Shyanne Charles went to two barbecues that night.
The first was for her uncle’s birthday hosted at her grandfather’s house, northwest of her Scarborough home, near Kingston and Galloway roads.
The witty, energetic 14-year-old was the pulsing heartbeat of her tight-knit family, her grandfather Tyrone Charles remembered this week.
The teen with long dark hair and her own sense of style was always singing and dancing to everything from jazz to reggae, helping out with her younger siblings as the eldest child, and planning, always planning, for her future.
“She had dreams. She set goals,” Charles said. “Back then, she was the life of the family.”
After spending the day with her family, Charles’s granddaughter made her way back south, towards home, to Danzig Street, near Lawrence Avenue East and Morningside Avenue, for a community barbecue there.
“All her friends were waiting for her,” Charles said.
When the bullets first started flying that July 16, 2012, they devastated the community and rocketed the neighbourhood into an unwanted public spotlight. It was quickly declared Toronto’s worst mass shooting, with more than 20 people injured and two killed.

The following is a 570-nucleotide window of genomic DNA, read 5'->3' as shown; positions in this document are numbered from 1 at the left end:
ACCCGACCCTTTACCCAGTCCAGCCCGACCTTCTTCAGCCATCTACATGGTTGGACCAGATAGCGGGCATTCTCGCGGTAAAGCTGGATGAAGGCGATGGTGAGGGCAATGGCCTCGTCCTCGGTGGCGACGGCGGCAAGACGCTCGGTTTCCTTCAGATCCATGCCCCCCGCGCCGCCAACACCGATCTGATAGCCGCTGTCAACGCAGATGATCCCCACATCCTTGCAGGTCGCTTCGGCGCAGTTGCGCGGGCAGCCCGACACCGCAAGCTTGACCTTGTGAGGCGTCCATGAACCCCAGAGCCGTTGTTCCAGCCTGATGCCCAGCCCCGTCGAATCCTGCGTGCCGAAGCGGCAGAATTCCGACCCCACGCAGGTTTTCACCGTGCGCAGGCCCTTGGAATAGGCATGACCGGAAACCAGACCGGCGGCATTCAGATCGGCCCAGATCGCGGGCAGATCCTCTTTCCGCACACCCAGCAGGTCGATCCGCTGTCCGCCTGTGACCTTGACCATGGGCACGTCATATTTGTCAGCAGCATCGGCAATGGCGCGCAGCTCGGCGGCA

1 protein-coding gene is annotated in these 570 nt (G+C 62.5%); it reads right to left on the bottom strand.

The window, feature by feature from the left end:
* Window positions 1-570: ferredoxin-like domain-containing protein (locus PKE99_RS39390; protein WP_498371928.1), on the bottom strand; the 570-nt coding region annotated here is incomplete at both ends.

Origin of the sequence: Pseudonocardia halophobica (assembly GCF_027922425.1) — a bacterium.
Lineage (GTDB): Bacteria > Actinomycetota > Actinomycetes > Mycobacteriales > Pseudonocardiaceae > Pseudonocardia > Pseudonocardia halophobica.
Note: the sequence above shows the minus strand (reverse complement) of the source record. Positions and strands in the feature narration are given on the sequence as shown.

Shyanne Charles was one of them.
Joshua Yasay, 23, who had recently graduated with a criminology degree from York University, opened his own barbershop and volunteered with local youth, was also killed.
These are the details that are well-known, still, a decade on: In the laneway between townhomes where the barbecue was held that night, gunfire erupted soon after 10 p.m. It sent people scrambling in every direction and emergency crews rushing to the scene. In the chaos, terrified residents tried to keep the wounded, like Charles, alive. A mother and her 22-month-old son — whose head had been grazed by a bullet — were rushed to a local hospital in a police cruiser. A criss-cross of yellow and black police tape went up. Police officers would flood that and other neighbourhoods for weeks following. The media broadcast constantly from a neighbourhood most Torontonians had never seen or visited. Politicians made overtures about providing more resources. Four young men not from the neighbourhood would be charged in connection to the shooting and later acts of retaliation. Three remain in prison and one is on full parole.
Another unidentified gunman who pulled out an Uzi and fired 14 rounds into the crowd that night has not been found.
Despite all the stories told about Danzig, some of the most important legacies from that night have not made the headlines as the street and its residents have faded from public memory — how a group of youth workers rallied around the youngest residents as offers of help flooded in from across the city for a typically forgotten neighbourhood; how a community scapegoated as a dangerous place to live has never seen themselves that way; and how what happened in Danzig failed to catalyze real change in a city still plagued by gun violence.
These are those stories.
In the days following the shooting, Nneka Perry remembers answering calls from youth in Danzig in the middle of the night.